US military says troops disabled equipment before abandoning it at Kabul airport
WASHINGTON — U.S. troops disabled 170 vehicles, aircraft and weapons systems that they abandoned Monday at the Kabul airport before the remaining American service members in Afghanistan boarded the last flights out of the country, the top U.S. commander in the region said.
About 70 Mine Resistant Ambush Protected vehicles, 27 Humvees and 73 aircraft were “demilitarized” by the U.S. at Hamid Karzai International Airport before they left Kabul for the last time, said Marine Gen. Frank McKenzie, commander of U.S. Central Command.
“They’ll never be able to be operated by anyone,” McKenzie said of the equipment. “Most of them were non-mission capable to begin with.”
McKenzie did not say what kind of aircraft were among the 73 left behind at the airport, where U.S. forces helped more than 123,000 people evacuate the country since late July. Most of those evacuation flights took place after Aug. 14 when thousands of U.S. troops deployed to the Kabul airport to ramp up withdrawal efforts as the Taliban closed in on the city.
In the first hours after U.S. forces left the airport, Taliban fighters entered a hangar formerly under U.S. control to examine abandoned equipment including four Chinook helicopters, according to a video posted to Twitter by Los Angeles Times reporter Nabih Bulos.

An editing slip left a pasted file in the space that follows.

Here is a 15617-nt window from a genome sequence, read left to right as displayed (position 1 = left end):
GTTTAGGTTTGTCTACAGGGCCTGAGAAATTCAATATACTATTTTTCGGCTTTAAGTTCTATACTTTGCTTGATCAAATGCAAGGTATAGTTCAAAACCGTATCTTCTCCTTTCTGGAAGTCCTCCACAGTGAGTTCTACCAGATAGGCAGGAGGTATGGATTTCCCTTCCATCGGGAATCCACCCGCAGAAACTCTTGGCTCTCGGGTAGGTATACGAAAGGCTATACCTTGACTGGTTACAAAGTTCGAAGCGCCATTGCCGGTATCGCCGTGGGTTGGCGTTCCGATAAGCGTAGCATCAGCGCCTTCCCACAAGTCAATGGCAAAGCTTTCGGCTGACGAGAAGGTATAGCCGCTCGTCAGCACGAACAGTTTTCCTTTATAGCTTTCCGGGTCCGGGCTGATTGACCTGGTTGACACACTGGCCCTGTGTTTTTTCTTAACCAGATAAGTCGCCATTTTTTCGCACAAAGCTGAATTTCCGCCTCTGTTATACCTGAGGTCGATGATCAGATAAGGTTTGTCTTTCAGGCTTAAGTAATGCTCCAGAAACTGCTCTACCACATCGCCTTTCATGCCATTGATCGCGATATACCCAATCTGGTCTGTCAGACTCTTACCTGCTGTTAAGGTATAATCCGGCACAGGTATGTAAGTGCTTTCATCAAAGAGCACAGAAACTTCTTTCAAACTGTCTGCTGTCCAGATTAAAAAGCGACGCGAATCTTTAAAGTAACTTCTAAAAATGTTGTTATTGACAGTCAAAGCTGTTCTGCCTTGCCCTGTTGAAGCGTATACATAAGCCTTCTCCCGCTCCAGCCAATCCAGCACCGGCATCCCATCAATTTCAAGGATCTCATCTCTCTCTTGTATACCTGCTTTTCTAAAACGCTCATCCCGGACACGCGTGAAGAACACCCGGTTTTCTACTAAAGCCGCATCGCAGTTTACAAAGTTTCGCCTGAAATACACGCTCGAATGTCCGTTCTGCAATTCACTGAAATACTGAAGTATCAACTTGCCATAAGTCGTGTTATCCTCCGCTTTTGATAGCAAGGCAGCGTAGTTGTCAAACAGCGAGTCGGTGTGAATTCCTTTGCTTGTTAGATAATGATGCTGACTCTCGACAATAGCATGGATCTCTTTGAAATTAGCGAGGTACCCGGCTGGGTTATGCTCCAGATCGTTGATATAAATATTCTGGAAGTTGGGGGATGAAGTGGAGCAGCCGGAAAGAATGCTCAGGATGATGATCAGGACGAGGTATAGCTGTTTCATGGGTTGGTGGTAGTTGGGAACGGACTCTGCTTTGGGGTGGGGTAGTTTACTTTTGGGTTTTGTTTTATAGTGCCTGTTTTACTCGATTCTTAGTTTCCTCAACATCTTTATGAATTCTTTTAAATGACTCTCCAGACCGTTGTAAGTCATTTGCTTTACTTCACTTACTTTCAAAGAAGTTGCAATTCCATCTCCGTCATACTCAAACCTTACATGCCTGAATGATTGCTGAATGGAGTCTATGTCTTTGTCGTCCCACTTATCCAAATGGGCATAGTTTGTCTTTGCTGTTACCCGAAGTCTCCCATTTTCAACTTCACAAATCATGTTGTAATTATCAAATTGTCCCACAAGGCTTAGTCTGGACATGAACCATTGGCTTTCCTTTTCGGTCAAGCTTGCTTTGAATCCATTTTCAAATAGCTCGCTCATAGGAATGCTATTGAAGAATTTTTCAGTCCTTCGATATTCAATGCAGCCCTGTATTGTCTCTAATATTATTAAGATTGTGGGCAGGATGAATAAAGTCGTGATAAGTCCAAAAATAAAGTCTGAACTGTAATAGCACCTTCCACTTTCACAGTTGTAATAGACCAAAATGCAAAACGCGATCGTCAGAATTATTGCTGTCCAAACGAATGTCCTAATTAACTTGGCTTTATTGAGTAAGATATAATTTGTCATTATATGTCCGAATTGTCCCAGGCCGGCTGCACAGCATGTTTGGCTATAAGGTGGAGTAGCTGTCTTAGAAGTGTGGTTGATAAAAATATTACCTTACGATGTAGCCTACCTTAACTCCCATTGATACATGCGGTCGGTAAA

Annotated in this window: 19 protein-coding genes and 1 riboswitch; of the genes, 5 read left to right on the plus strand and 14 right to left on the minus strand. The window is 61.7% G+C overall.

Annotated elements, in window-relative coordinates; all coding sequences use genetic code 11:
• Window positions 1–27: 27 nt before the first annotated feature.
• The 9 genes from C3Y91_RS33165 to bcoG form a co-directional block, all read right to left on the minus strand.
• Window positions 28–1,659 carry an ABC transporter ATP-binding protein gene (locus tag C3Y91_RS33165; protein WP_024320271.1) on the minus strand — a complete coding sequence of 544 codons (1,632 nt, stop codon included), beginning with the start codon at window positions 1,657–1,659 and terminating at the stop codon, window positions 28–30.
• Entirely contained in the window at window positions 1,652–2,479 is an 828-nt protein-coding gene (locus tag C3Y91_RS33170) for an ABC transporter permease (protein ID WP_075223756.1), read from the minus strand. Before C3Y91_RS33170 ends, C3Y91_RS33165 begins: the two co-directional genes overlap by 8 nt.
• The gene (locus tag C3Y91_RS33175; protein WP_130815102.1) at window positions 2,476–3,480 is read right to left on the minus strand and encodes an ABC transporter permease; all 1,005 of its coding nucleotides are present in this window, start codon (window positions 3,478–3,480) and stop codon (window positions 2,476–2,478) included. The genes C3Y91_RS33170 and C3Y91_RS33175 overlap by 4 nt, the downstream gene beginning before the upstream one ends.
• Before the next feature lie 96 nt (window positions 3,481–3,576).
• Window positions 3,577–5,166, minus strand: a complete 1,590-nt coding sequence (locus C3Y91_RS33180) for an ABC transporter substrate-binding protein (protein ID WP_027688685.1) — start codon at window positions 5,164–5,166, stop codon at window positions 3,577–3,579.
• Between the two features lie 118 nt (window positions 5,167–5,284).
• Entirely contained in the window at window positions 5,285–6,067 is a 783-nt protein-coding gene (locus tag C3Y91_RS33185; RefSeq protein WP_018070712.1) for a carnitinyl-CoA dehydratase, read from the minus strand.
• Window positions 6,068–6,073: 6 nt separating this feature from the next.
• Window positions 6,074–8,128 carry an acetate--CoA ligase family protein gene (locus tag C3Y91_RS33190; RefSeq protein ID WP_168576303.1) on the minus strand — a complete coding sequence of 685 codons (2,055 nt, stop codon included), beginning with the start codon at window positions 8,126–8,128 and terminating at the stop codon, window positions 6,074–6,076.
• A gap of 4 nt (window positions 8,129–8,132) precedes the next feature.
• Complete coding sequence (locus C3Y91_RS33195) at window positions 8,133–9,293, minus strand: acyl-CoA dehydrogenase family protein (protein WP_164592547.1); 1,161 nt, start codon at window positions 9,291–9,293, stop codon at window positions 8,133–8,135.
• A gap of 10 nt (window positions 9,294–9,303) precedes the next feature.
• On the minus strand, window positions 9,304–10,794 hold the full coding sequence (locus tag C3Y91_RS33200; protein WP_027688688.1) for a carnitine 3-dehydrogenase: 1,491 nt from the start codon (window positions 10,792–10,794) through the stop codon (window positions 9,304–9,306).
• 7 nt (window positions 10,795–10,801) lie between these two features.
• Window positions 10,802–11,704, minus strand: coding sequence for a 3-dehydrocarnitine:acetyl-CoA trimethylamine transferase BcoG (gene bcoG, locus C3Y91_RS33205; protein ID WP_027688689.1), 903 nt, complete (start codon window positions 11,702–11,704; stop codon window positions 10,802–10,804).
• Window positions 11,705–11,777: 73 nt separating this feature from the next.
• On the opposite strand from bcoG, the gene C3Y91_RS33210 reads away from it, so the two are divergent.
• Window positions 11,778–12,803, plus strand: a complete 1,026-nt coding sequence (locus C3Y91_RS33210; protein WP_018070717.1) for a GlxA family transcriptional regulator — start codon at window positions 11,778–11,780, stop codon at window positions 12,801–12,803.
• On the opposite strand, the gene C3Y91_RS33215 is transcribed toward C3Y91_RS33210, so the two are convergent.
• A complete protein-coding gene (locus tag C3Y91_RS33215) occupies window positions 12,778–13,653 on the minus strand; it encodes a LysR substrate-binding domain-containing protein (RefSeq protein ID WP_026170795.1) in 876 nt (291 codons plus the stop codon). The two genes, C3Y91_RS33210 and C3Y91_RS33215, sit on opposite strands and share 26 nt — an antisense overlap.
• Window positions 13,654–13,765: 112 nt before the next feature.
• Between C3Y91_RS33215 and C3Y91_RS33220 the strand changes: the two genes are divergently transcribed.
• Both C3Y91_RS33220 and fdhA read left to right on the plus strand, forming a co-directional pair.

“We’re here right now with the Taliban as they enter into what was only minutes ago an American-controlled portion of the airport,” Bulos said in the video. “And now, they’ve taken over.”
Chief Pentagon spokesman John Kirby told CNN on Tuesday that the only equipment the U.S. left operable at the airport were “a couple of fire trucks and forklifts so that the airport itself can remain more operational going forward.”
"[The Taliban] can inspect all they want. They can look at them, they can walk around, but they can't fly them. They can't operate them,” Kirby told CNN. “We made sure to demilitarize, to make unusable, all the gear that is at the airport — all the aircraft, all the ground vehicles.”
McKenzie said the U.S. also made its counter rocket, artillery and mortar system at the airport inoperable, but waited “up until the very last minute” to do so to protect the forces. That system was used Sunday to stop an Islamic State rocket fired at the airport.
“It's a complex procedure and time-intensive procedure to break down those systems,” the general said. “[But] we demilitarized those systems so that they'll never be used again.”